In the latest edition of Global Horizons, Stephanie Kelly, Political Economist, outlines SLI’s analytical framework for assessing the factors that drive political risk and the potential consequences for investors. By identifying risk factors within two distinct categories, institutional and cyclical, it is possible to identify the key drivers of political risk events and build an investment view that takes these factors into account. The framework is especially useful for examining the key political events of 2017 and considering how likely they are to deliver further shocks to the status quo.

Executive summary

  • Following a year of unexpected political events in advanced economies on both sides of the Atlantic, investors have become more aware of the impact of political risk on market outcomes. In this paper, we set out an analytical framework for assessing the drivers of that risk. We highlight how institutional risk factors shape the way political systems function, lay the foundations for economic and financial market activity, and interact with cyclical factors that influence government stability and the frequency of risk events.
  • Using this framework, we identify electoral risk as a key form of political risk that played a leading role in market volatility in 2016 in the US, UK and Europe. We define the key variables that drive electoral risk, including the nature of the electoral system, voter ideology and polling accuracy. Our analysis shows that electorates in the advanced economies have become more fragmented and polling has become less accurate over the past three years; right-wing populist parties in particular have confounded pre-election opinion polls.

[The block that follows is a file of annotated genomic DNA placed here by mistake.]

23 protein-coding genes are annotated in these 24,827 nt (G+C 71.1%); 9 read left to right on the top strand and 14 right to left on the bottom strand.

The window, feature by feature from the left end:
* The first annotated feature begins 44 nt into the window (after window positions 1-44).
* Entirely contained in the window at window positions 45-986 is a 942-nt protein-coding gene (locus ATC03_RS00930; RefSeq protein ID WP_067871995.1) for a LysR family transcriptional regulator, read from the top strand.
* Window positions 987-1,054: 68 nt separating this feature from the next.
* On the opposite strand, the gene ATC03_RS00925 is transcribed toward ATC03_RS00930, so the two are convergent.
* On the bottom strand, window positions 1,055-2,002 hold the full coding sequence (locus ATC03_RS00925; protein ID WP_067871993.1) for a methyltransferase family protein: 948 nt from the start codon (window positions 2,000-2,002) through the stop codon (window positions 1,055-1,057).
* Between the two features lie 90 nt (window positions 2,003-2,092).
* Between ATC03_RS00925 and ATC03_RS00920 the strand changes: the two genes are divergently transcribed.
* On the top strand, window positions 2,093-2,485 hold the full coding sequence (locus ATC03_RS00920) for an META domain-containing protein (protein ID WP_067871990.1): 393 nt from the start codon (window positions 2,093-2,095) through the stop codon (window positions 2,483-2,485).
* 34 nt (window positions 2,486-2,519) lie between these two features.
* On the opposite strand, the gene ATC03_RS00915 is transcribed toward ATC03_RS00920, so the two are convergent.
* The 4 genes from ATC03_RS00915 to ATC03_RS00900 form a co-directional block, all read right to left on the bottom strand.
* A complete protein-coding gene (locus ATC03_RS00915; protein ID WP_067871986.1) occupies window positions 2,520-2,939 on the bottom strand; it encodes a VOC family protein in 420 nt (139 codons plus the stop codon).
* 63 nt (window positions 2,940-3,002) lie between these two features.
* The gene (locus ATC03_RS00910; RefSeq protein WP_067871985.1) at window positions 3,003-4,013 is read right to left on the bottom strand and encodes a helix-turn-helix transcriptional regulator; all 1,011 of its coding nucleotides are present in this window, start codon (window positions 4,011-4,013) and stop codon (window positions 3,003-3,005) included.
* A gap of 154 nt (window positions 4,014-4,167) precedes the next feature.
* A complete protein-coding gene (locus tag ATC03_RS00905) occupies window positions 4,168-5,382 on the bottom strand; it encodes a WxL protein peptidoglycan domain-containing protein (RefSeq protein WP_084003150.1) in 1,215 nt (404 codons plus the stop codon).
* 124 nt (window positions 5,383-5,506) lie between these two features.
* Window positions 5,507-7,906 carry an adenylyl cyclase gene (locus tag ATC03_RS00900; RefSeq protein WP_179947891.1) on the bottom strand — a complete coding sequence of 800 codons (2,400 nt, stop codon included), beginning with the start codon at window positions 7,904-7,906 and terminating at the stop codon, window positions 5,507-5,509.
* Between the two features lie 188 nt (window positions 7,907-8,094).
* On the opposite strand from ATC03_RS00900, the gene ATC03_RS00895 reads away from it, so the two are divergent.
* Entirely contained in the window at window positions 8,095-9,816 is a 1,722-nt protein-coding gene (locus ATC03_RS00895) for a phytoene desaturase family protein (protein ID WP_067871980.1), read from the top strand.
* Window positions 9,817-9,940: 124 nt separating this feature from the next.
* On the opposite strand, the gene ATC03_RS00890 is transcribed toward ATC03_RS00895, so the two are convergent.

• Recent elections in Spain, Portugal and Ireland illustrate how political risk factors can lead to delayed and unstable government formation, creating heightened policy uncertainty and inefficient policymaking. Our econometric analysis shows that sustained increases in generic policy uncertainty can have meaningful effects on economic and market activity, although the impact can vary significantly across countries. In particular, GDP growth, equities and the real exchange rate in Europe appear to be more sensitive to economic policy uncertainty shocks than their US counterparts.
  • In the presence of political risk, scenario analysis is an effective tool for considering the consequences of different political outcomes. In the case of the US election, our pre-election scenario analysis showed that individual and corporate income tax cuts were a likely consequence of Donald Trump winning the presidential election and Republicans retaining control of both the House of Representatives and the Senate. However, it also pointed to potential conflicts in other areas of policy as the president’s populist agenda rubbed against traditional congressional Republican priorities. Investors initially reacted favourably to the election result but tail risks from anti-growth trade and immigration policies remain acute.